In many literate cultures there is a practice called bibliomancy, which consists in opening a book randomly and producing an oracle from the passage you get. In the old times people did this with the Bible (St. Francis is known to have done this in crucial times of his life). Some people did it with the texts of Homer or Virgil, or of other poets, or with other famous or important books.
Theoretically, considering the nature of synchronicity, you can do this with a phone book, with car plates on a street, or with basically anything, like tea leaves in a cup, birds flying in the sky, or whatever.
Cognitive scientists say that this is a result of apophenia, “the experience of perceiving patterns or connections in random or meaningless data” (Wikipedia definition).
Now my claim is that it doesn’t really matter which interpretation you believe. In the case of an intentional textual rhizome (here considering “text” in a wide sense, including any form of human communication), if you are in the right mindset, whatever part you randomly pick will be meaningful and can be connected to your present situation in meaningful ways. This is part of the nature of the rhizome.
(This last proposition has still to be demonstrated.)
Anyway, I do believe this has something to do with the way the human mind is constituted, despite the fact that multiple explanations or ontological interpretations of the phenomenon are possible.
As an experiment, I did the following bibliomantic enquiry:
Went to google (aka, “The Oracle”), typed “rhizome” and clicked on “feeling lucky”. As a result, I got to a page on the rhizome.org journal, which was about Theresa Duncan. It happened that the Rhizome is curating her CD-ROMs.
“Who the hell is Theresa Duncan?”, I thought. So I checked (on Wikipedia):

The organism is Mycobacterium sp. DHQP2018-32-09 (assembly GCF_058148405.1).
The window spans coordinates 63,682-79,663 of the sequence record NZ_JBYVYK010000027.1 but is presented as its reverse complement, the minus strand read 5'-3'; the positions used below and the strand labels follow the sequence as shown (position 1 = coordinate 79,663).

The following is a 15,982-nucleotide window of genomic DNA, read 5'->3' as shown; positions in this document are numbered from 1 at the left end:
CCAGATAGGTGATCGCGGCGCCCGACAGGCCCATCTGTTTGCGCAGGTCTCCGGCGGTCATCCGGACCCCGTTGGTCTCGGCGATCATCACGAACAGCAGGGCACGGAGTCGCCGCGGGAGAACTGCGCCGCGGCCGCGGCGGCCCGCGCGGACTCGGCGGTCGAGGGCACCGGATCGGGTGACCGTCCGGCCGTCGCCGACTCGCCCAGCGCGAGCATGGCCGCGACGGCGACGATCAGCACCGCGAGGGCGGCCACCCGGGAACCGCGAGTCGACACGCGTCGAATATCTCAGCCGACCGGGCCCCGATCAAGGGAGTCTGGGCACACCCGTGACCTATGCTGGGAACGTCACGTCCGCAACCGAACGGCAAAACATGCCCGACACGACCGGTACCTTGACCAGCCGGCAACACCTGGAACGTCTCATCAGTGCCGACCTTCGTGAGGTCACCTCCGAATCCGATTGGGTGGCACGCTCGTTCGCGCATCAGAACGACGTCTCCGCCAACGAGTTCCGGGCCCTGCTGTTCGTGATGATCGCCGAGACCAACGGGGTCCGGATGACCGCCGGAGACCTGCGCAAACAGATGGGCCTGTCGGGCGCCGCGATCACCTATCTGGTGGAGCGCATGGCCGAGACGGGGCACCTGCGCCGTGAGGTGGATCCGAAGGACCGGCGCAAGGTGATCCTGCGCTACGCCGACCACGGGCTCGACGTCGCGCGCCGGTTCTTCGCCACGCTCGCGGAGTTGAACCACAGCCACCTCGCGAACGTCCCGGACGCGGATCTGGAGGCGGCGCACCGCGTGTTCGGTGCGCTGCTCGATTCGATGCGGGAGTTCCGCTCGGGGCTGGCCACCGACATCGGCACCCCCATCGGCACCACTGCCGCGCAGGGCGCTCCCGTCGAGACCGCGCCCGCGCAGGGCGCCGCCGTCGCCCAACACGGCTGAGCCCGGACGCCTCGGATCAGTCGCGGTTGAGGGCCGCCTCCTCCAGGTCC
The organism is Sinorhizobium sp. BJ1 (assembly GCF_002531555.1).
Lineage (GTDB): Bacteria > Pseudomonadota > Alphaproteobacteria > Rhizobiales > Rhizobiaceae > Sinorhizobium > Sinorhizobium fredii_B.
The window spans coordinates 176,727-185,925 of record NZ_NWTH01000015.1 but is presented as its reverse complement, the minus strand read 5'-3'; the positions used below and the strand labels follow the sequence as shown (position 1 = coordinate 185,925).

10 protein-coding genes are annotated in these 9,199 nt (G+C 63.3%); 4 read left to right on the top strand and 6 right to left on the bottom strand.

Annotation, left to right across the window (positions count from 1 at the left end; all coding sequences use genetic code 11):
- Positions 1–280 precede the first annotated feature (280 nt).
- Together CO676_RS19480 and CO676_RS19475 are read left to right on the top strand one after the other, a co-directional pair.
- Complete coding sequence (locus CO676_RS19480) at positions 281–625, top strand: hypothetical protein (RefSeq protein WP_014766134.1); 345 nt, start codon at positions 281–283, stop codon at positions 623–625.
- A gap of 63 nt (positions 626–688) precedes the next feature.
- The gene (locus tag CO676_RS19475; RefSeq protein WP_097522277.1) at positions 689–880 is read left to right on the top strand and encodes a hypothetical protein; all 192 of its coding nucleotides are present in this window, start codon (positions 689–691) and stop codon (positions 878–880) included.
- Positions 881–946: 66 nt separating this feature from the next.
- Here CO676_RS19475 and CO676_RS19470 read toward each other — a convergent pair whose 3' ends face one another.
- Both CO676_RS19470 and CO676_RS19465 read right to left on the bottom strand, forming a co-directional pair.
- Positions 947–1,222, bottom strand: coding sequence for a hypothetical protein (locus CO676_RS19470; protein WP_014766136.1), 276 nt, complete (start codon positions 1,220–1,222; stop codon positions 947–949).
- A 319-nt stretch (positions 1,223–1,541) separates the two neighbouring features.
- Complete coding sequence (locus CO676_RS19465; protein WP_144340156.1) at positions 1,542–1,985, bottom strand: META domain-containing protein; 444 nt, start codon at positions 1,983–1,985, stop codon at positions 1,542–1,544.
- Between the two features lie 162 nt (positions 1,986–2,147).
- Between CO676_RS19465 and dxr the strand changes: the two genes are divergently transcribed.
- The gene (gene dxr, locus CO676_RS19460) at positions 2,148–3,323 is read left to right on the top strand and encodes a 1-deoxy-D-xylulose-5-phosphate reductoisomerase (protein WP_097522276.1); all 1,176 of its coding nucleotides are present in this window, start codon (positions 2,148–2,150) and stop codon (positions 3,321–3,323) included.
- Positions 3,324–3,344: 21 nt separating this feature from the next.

She was a computer game designer who is believed to have killed herself in 2007. Her husband reportedly killed himself too, by walking into the Atlantic Ocean a week later. According to Wikipedia, they were supposedly paranoid about being followed by Scientologists.
This is interesting in the light of an exchange that was happening in #rhizo15 at approximately the time of my enquiry. I refer to the following twitter conversation:
Sarah (@ NomadWarMachine): “Is fear of death natural? I’m not afraid of not being. Dying, maybe”
Autumm Caines (@ Autumm): “not only do I think it is natural I think it’s widely shared”
Jeffrey Keefer (@ JeffreyKeefer): “The postmodern in me hesitates claiming anything natural or normal”
Sarah (@ NomadWarMachine): “I also hesitate with generalisations”
Jeffrey Keefer (@ JeffreyKeefer): “Generalizations are so tasty, but like fast food, not lasting”
Autumm Caines (@ Autumm): “Sorry – I just see it as something that most people have”
Further, from Theresa’s blog, I got two other messages which caught my attention and inspired me:
The Wit of the Staircase [which is the name of her blog]: From the French phrase ‘esprit d’escalier,’ literally, it means ‘the wit of the staircase’, and usually refers to the perfect witty response you think up after the conversation or argument is ended. “Esprit d’escalier,” she replied. “Esprit d’escalier. The answer you cannot make, the pattern you cannot complete till afterwards it suddenly comes to you when it is too late.”
Words of Wisdom: “Now the Lord is that Spirit: and where the Spirit of the Lord is, there is liberty.” — 2 Corinthians (3:17)